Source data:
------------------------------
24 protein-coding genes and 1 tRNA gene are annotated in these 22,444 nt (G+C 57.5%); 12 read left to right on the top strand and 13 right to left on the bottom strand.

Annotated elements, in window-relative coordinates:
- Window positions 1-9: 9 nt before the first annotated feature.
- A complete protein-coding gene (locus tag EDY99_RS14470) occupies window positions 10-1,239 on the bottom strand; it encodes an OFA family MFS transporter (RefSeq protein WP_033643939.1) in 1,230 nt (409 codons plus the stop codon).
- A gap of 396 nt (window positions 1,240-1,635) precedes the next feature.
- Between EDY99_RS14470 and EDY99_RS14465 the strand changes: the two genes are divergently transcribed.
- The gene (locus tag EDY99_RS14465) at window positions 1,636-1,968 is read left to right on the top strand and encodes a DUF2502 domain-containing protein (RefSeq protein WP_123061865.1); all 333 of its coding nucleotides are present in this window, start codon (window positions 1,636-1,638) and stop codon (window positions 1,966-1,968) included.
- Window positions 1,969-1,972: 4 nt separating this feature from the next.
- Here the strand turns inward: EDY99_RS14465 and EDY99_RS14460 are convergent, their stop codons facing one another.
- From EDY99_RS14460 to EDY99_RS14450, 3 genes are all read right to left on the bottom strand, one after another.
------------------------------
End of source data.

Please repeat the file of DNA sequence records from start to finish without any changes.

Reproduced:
24 protein-coding genes and 1 tRNA gene are annotated in these 22,444 nt (G+C 57.5%); 12 read left to right on the top strand and 13 right to left on the bottom strand.

Annotated elements, in window-relative coordinates:
- Window positions 1-9: 9 nt before the first annotated feature.
- A complete protein-coding gene (locus tag EDY99_RS14470) occupies window positions 10-1,239 on the bottom strand; it encodes an OFA family MFS transporter (RefSeq protein WP_033643939.1) in 1,230 nt (409 codons plus the stop codon).
- A gap of 396 nt (window positions 1,240-1,635) precedes the next feature.
- Between EDY99_RS14470 and EDY99_RS14465 the strand changes: the two genes are divergently transcribed.
- The gene (locus tag EDY99_RS14465) at window positions 1,636-1,968 is read left to right on the top strand and encodes a DUF2502 domain-containing protein (RefSeq protein WP_123061865.1); all 333 of its coding nucleotides are present in this window, start codon (window positions 1,636-1,638) and stop codon (window positions 1,966-1,968) included.
- Window positions 1,969-1,972: 4 nt separating this feature from the next.
- Here the strand turns inward: EDY99_RS14465 and EDY99_RS14460 are convergent, their stop codons facing one another.
- From EDY99_RS14460 to EDY99_RS14450, 3 genes are all read right to left on the bottom strand, one after another.